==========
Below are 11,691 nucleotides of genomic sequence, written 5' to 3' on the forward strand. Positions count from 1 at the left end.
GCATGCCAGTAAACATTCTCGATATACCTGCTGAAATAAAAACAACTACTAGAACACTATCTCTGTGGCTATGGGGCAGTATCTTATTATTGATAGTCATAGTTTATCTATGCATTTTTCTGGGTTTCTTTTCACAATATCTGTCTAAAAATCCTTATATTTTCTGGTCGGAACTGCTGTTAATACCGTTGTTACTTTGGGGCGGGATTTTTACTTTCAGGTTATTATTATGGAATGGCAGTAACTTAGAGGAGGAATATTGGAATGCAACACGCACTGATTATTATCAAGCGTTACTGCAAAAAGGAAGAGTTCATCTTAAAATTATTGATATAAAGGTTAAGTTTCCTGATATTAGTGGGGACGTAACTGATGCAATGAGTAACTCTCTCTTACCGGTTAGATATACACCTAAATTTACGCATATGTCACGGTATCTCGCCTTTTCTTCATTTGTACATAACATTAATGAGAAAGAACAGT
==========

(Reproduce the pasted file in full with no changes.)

Below are 11,691 nucleotides of genomic sequence, written 5' to 3' on the forward strand. Positions count from 1 at the left end.
GCATGCCAGTAAACATTCTCGATATACCTGCTGAAATAAAAACAACTACTAGAACACTATCTCTGTGGCTATGGGGCAGTATCTTATTATTGATAGTCATAGTTTATCTATGCATTTTTCTGGGTTTCTTTTCACAATATCTGTCTAAAAATCCTTATATTTTCTGGTCGGAACTGCTGTTAATACCGTTGTTACTTTGGGGCGGGATTTTTACTTTCAGGTTATTATTATGGAATGGCAGTAACTTAGAGGAGGAATATTGGAATGCAACACGCACTGATTATTATCAAGCGTTACTGCAAAAAGGAAGAGTTCATCTTAAAATTATTGATATAAAGGTTAAGTTTCCTGATATTAGTGGGGACGTAACTGATGCAATGAGTAACTCTCTCTTACCGGTTAGATATACACCTAAATTTACGCATATGTCACGGTATCTCGCCTTTTCTTCATTTGTACATAACATTAATGAGAAAGAACAGT